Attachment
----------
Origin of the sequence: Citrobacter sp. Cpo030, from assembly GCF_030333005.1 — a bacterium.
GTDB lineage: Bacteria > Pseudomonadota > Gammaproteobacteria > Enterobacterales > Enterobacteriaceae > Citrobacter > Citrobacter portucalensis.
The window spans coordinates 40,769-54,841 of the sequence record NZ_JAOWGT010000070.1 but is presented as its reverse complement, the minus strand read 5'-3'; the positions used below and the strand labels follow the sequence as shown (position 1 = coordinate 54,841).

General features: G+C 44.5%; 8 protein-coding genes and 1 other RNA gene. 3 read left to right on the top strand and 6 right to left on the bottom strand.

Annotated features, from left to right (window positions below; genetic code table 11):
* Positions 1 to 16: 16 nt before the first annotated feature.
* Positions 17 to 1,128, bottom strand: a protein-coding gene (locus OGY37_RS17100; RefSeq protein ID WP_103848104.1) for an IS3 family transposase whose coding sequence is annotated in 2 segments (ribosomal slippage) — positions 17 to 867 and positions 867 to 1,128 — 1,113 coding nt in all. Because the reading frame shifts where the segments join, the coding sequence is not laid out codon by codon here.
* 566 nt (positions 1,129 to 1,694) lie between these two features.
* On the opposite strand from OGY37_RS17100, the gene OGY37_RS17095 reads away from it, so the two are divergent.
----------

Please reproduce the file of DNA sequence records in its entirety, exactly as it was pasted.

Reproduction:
Origin of the sequence: Citrobacter sp. Cpo030, from assembly GCF_030333005.1 — a bacterium.
GTDB lineage: Bacteria > Pseudomonadota > Gammaproteobacteria > Enterobacterales > Enterobacteriaceae > Citrobacter > Citrobacter portucalensis.
The window spans coordinates 40,769-54,841 of the sequence record NZ_JAOWGT010000070.1 but is presented as its reverse complement, the minus strand read 5'-3'; the positions used below and the strand labels follow the sequence as shown (position 1 = coordinate 54,841).

General features: G+C 44.5%; 8 protein-coding genes and 1 other RNA gene. 3 read left to right on the top strand and 6 right to left on the bottom strand.

Annotated features, from left to right (window positions below; genetic code table 11):
* Positions 1 to 16: 16 nt before the first annotated feature.
* Positions 17 to 1,128, bottom strand: a protein-coding gene (locus OGY37_RS17100; RefSeq protein ID WP_103848104.1) for an IS3 family transposase whose coding sequence is annotated in 2 segments (ribosomal slippage) — positions 17 to 867 and positions 867 to 1,128 — 1,113 coding nt in all. Because the reading frame shifts where the segments join, the coding sequence is not laid out codon by codon here.
* 566 nt (positions 1,129 to 1,694) lie between these two features.
* On the opposite strand from OGY37_RS17100, the gene OGY37_RS17095 reads away from it, so the two are divergent.